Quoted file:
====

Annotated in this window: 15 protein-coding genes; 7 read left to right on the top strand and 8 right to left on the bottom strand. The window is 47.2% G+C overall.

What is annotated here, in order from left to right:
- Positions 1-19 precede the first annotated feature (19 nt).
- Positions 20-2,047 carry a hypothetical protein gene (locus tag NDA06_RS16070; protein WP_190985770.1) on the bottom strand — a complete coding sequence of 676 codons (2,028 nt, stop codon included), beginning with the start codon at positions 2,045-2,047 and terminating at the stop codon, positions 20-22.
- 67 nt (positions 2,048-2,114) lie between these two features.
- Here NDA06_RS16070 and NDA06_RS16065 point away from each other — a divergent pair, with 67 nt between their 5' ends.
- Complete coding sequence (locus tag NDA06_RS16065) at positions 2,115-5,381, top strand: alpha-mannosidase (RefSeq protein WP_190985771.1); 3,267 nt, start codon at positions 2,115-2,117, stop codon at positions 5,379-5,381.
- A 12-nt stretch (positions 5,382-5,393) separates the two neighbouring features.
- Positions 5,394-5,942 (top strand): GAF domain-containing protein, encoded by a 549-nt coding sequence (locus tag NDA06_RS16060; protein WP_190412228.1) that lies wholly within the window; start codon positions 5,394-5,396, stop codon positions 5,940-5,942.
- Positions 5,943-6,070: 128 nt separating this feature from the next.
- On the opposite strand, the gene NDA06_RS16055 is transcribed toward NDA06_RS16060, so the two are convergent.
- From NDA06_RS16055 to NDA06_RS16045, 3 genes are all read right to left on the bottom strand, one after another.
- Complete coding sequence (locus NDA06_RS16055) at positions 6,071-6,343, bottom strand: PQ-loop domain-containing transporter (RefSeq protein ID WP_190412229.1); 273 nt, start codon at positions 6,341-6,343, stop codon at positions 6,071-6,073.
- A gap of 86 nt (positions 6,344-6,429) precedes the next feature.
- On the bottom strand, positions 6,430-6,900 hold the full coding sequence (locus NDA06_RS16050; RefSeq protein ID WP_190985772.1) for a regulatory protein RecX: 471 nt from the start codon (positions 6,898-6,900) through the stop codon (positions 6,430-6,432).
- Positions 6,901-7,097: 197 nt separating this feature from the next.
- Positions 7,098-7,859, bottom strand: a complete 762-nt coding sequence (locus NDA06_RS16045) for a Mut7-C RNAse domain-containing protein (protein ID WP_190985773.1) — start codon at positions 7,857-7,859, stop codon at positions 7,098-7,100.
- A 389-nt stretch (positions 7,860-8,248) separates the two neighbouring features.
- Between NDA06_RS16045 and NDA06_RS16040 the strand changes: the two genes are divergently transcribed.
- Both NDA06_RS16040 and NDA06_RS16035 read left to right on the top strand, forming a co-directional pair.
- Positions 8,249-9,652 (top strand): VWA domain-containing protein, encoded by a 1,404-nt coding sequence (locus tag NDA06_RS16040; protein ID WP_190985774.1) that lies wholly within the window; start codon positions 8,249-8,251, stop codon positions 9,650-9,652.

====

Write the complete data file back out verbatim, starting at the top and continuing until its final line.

Annotated in this window: 15 protein-coding genes; 7 read left to right on the top strand and 8 right to left on the bottom strand. The window is 47.2% G+C overall.

What is annotated here, in order from left to right:
- Positions 1-19 precede the first annotated feature (19 nt).
- Positions 20-2,047 carry a hypothetical protein gene (locus tag NDA06_RS16070; protein WP_190985770.1) on the bottom strand — a complete coding sequence of 676 codons (2,028 nt, stop codon included), beginning with the start codon at positions 2,045-2,047 and terminating at the stop codon, positions 20-22.
- 67 nt (positions 2,048-2,114) lie between these two features.
- Here NDA06_RS16070 and NDA06_RS16065 point away from each other — a divergent pair, with 67 nt between their 5' ends.
- Complete coding sequence (locus tag NDA06_RS16065) at positions 2,115-5,381, top strand: alpha-mannosidase (RefSeq protein WP_190985771.1); 3,267 nt, start codon at positions 2,115-2,117, stop codon at positions 5,379-5,381.
- A 12-nt stretch (positions 5,382-5,393) separates the two neighbouring features.
- Positions 5,394-5,942 (top strand): GAF domain-containing protein, encoded by a 549-nt coding sequence (locus tag NDA06_RS16060; protein WP_190412228.1) that lies wholly within the window; start codon positions 5,394-5,396, stop codon positions 5,940-5,942.
- Positions 5,943-6,070: 128 nt separating this feature from the next.
- On the opposite strand, the gene NDA06_RS16055 is transcribed toward NDA06_RS16060, so the two are convergent.
- From NDA06_RS16055 to NDA06_RS16045, 3 genes are all read right to left on the bottom strand, one after another.
- Complete coding sequence (locus NDA06_RS16055) at positions 6,071-6,343, bottom strand: PQ-loop domain-containing transporter (RefSeq protein ID WP_190412229.1); 273 nt, start codon at positions 6,341-6,343, stop codon at positions 6,071-6,073.
- A gap of 86 nt (positions 6,344-6,429) precedes the next feature.
- On the bottom strand, positions 6,430-6,900 hold the full coding sequence (locus NDA06_RS16050; RefSeq protein ID WP_190985772.1) for a regulatory protein RecX: 471 nt from the start codon (positions 6,898-6,900) through the stop codon (positions 6,430-6,432).
- Positions 6,901-7,097: 197 nt separating this feature from the next.
- Positions 7,098-7,859, bottom strand: a complete 762-nt coding sequence (locus NDA06_RS16045) for a Mut7-C RNAse domain-containing protein (protein ID WP_190985773.1) — start codon at positions 7,857-7,859, stop codon at positions 7,098-7,100.
- A 389-nt stretch (positions 7,860-8,248) separates the two neighbouring features.
- Between NDA06_RS16045 and NDA06_RS16040 the strand changes: the two genes are divergently transcribed.
- Both NDA06_RS16040 and NDA06_RS16035 read left to right on the top strand, forming a co-directional pair.
- Positions 8,249-9,652 (top strand): VWA domain-containing protein, encoded by a 1,404-nt coding sequence (locus tag NDA06_RS16040; protein ID WP_190985774.1) that lies wholly within the window; start codon positions 8,249-8,251, stop codon positions 9,650-9,652.